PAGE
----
MILITARY

Probe: US bomb set off IS-planted devices in Mosul tragedy

The United States acknowledged Thursday that bombing an Iraqi building in March set off a series of Islamic-State planted explosives, resulting in more than 100 civilian deaths and underscoring the difficulty of rooting out the extremist group's fighters from its remaining urban strongholds.

The bomb dropped on a building in the city of Mosul set off explosive materials that IS militants had already been placed inside, causing the structure to collapse, the Pentagon said in describing the conclusion of a two-month investigation. The civilians inside were seeking refuge.

The bombing led to the largest single incident of civilian deaths in the nearly 3-year-old campaign. And it illustrates the difficult urban fight U.S. and coalition forces are encountering, including what U.S. officials describe as IS militants deliberately enticing attacks on buildings where they've staged explosives and know civilians are inside. The civilians either enter unwittingly or are forced in and locked up.

The conclusion, said U.S. Air Force Brig. Gen. Matthew Isler, is that while the U.S.-led coalition takes responsibility for the airstrike, "a coalition munition was not responsible for the structural failure of the building and the deaths of the civilians inside." He said IS has tried to set up similar incidents since then, prompting Iraqi and coalition forces to adjust combat tactics and watch locations more carefully in advance of strikes.

The battle for Mosul is key to eliminating IS from Iraq. But it has grown riskier for civilians as the battleground shrinks in the highly populated older section of the city. Humanitarian officials have predicted civilian casualties would spike as more than 400,000 civilians were trapped in the city's west. A similar scenario could emerge in IS' self-declared capital of Raqqa, Syria, which U.S.-backed militia are expected to start trying to retake soon.

In a telephone briefing with Pentagon reporters, Isler said the 500-pound precision-guided bomb dropped by a U.S. aircraft on March 17 was intended to kill two IS snipers who posed a threat to Iraqi counterterrorism forces.

The probe found that the U.S. bomb triggered secondary explosions from devices clandestinely planted and strategically placed around the second floor of the concrete building. Isler, the lead investigator, said neither the Iraqi troops nor the Americans who authorized and conducted the airstrike knew civilians were in the basement and first floor of the building, or that explosive materials were present.

Although the U.S. has no video or eyewitness accounts of IS militants planting the explosives, Isler said. Enemy fighters warned people in the building next door to leave the area the night before the explosion. IS militants knew there were innocent civilians in the building that collapsed, he said, and possibly gave them the same warning. He said the neighbors refused to leave and, as a result, were told by IS that "what happens to you is on you."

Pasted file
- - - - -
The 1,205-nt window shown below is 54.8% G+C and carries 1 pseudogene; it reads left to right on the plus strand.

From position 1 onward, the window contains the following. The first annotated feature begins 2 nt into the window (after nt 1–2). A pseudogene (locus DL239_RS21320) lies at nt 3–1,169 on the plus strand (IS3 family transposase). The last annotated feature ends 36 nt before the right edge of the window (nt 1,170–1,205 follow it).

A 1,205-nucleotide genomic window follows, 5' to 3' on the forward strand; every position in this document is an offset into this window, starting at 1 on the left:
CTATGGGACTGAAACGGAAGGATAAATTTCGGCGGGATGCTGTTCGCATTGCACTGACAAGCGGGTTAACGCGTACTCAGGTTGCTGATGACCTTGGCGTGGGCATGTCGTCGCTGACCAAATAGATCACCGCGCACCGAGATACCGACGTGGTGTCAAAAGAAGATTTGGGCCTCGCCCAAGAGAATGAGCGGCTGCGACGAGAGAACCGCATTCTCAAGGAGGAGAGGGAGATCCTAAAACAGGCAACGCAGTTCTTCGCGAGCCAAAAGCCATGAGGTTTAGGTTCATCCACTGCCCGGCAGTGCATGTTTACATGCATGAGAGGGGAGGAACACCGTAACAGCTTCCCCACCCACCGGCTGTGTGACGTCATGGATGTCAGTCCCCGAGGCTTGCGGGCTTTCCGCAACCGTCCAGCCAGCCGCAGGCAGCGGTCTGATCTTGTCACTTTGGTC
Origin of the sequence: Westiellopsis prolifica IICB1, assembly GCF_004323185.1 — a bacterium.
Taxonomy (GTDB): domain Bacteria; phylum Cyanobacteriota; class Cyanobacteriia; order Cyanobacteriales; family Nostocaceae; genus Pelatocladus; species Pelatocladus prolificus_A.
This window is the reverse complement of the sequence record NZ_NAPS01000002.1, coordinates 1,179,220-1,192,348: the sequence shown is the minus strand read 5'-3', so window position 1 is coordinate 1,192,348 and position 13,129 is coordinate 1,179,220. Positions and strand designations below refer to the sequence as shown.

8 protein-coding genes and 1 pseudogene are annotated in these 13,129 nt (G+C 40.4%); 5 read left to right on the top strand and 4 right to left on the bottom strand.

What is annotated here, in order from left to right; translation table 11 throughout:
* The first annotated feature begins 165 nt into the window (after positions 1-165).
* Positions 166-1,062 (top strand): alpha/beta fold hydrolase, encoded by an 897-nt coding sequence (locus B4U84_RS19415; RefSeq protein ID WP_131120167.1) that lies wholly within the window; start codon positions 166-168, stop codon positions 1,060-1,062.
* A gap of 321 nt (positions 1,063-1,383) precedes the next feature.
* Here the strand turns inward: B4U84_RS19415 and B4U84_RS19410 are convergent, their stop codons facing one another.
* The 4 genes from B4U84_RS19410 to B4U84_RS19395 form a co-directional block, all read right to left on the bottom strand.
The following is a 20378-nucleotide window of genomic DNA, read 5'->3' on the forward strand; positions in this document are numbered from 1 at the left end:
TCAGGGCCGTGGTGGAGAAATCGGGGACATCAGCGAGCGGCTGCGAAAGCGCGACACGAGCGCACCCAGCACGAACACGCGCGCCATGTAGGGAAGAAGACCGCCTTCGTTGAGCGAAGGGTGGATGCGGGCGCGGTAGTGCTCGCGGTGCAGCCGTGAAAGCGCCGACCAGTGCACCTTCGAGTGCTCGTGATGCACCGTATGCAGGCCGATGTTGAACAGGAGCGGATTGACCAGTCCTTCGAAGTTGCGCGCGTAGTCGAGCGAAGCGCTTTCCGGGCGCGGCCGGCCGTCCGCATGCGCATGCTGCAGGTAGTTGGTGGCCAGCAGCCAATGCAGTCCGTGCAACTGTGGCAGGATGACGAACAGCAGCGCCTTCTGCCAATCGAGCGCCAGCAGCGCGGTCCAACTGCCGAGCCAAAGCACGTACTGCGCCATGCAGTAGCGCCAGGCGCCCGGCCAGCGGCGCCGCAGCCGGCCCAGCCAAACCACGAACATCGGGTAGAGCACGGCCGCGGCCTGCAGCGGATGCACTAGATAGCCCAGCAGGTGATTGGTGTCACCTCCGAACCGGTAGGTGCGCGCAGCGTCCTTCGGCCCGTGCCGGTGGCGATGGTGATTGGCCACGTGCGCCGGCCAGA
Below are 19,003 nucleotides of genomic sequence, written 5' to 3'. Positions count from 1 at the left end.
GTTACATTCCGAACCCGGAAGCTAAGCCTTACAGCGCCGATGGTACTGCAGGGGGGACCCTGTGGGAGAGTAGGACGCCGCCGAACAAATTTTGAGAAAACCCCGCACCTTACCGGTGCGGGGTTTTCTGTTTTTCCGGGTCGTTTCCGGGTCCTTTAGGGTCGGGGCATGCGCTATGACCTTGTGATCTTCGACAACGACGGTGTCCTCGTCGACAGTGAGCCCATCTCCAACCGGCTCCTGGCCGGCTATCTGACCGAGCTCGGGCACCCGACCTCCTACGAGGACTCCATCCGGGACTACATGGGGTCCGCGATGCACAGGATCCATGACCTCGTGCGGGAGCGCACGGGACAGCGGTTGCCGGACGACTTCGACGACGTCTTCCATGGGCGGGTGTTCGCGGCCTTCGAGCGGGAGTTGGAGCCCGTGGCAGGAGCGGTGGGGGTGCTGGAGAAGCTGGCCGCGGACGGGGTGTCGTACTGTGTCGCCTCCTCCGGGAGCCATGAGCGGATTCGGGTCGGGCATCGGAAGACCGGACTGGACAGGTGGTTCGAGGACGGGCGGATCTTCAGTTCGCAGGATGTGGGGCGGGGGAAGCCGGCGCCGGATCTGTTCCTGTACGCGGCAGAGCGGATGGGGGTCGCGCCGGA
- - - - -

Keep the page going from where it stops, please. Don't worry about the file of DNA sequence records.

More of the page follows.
Isler said 101 civilians in the building were killed, and another four died in a nearby building. He said 36 civilians remain unaccounted for. They may have been killed in the explosion or fled before or after the attack. The deaths represent about a quarter of all civilian deaths associated with U.S. airstrikes since the air campaign began in 2014.

In this case, the civilians weren't herded into the building. Isler said it was a home owned by a well-regarded Iraqi, who invited people to take shelter there because it was sturdy and well-built.

Describing a lengthy engineering and scientific analysis, Isler said the bomb dropped by the U.S. aircraft struck the roof and detonated, with "localized damage" to the front and second floor areas of the building. He said the 500-pound bomb contained nearly 200 pounds of explosive weight.

Analysts estimate that it would have taken at least four times that amount of explosives — or at least 1,000 pounds — precisely placed along the walls to bring the building down, Isler said.

That analysis, he said, led investigators to conclude that IS staged a large amount of explosives around the walls of the second floor, underneath the snipers' position, ensuring that a coalition strike would trigger the second blast and much more destruction.

The area was under surveillance for weeks ahead of the strike. But cloudy weather meant the coalition was unable to maintain constant video on the building for two days leading up to the attack.

Instead, forces relied on other intelligence including visual surveillance by Iraqi commandos who could see part but not all of the building. Isler said IS militants had easy access to the second floor and could have quickly planted explosives out of sight of others.

The Iraqi military saw civilians leaving the building in the days before the attack, Isler said, but may have missed people entering.

Two weeks after the bombing, coalition video caught IS fighters forcing civilians into a different building through holes in the walls and then planting propane containers, he said. The fighters then launched an attack on Iraqi forces, hoping to draw a similar U.S. airstrike on civilians.

The coalition did not take the bait and no civilians were harmed, Isler said.